When the Taliban last held power, before being toppled by the U.S.-led invasion in 2001, Kabul was a dingy ruin, the population crushed by poverty and harsh rule and isolated from the world. But even as war dragged on, a new generation of educated, ambitious and media-savvy Afghans grew up in the cities — young people, including women, accustomed to making themselves heard.

Though Taliban leaders are in talks with former leaders of the deposed government about forming an inclusive governing council, on Thursday they declared the Islamic Emirate of Afghanistan — the same name they used a generation ago.

The tricolor flag flown by the collapsed government, taken down by the Taliban and replaced by their own banner, has become a repeated flash point, with people in multiple cities beaten for displaying it. On Wednesday, the Taliban fired on demonstrators waving the flag in the eastern city of Jalalabad, with reports of two or three people killed.

“Salute those who carry the national flag and thus stand for dignity of the nation and the country,” Amrullah Saleh, a vice president in the former government who has declared himself the acting president, wrote on Twitter. Mr. Saleh has holed up with local leaders in the Panjshir Valley in northeastern Afghanistan who control a group of fighters and so far refuse to acknowledge Taliban rule.

One of the protesters in Kandahar, Noorayel Kaliwal, tweeted on Thursday: “Our demand is that no government, system or group in Afghanistan change the national flag of Afghanistan.” He added that he supported a democratic system in the country, had been detained by the Taliban in July for his activism and was moving around to avoid arrest.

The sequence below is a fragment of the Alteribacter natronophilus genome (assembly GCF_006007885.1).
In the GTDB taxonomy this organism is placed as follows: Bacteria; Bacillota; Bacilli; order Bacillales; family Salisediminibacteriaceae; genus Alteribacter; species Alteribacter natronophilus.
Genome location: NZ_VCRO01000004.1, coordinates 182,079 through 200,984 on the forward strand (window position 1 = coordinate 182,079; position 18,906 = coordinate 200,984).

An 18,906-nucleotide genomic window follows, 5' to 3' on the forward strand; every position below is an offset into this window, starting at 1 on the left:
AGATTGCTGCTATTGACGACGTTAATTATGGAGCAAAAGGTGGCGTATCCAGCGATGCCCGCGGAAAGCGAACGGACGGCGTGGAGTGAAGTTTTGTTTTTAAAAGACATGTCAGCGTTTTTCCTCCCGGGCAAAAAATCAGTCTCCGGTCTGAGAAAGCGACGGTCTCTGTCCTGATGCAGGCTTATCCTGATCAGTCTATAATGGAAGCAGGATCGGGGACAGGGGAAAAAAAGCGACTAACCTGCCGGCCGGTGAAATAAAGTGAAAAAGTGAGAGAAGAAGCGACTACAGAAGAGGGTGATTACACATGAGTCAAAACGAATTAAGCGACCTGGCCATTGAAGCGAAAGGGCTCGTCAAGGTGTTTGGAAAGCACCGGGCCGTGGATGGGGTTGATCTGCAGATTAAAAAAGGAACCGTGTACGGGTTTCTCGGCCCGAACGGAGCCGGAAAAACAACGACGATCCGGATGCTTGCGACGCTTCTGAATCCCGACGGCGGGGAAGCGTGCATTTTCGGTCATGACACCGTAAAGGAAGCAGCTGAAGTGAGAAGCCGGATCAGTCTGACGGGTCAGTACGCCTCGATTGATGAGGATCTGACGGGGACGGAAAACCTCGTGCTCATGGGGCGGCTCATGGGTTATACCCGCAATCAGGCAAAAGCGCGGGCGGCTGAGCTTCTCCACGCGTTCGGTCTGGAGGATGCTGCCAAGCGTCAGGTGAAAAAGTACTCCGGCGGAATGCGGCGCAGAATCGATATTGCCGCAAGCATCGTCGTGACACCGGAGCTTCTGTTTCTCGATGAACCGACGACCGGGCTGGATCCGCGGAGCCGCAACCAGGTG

In Kabul, Hasiba Atakpal, a journalist from the Afghan news channel Tolo News, said that Taliban soldiers had stopped her reporting in the street. “They seized the camera from me, hit my colleague and fired in the air,” she said on Twitter.

She added that after the Taliban spokesman’s first news briefing, held on Tuesday, when he insisted that the rights of the media and women would be respected, she had not expected much good to come.

“I had low expectations but now it has become clear that there is a gap between action and words,” Ms. Atakpal said.

Residents of Kabul were feeling their way under the new regime gingerly. The streets were quiet, largely empty of traffic, interrupted by occasional bursts of gunfire and the roar of American military planes patrolling and conducting the round-the-clock evacuation.

With long experience of war and upheaval, most people stayed home. In particular, few women were on the street, though some ventured out without wearing the head-to-toe burqa once mandated under the Taliban, which forbid women from holding jobs or even venturing out of their homes without a male relative.

Schools were closed in Kabul on Thursday, as were most offices and banks. Electricity had been out for two days, one resident said.

The caution that has touched every household is the dread inspired by the Taliban soldiers who brandish their assault rifles and rockets with a calculated carelessness.

“They look very scary, as they have long hair and are very heavily armed,” said Masoom Shesta, 38, a trader in downtown Kabul.

Another resident said he had been forced to make a rapid U-turn when shooting broke out as he drove through the city.

Many Kabulis were already changing their ways to comply with the strict social regulations expected to come into force.

One woman complained that popular Turkish television serials were no longer airing, after cable companies closed down their services. The Taliban, which banned all television during their previous time in power, have since embraced media as a propaganda tool, and cable companies were already anticipating new rules on morally acceptable content in accordance with the militants’ strict interpretation of Islamic law.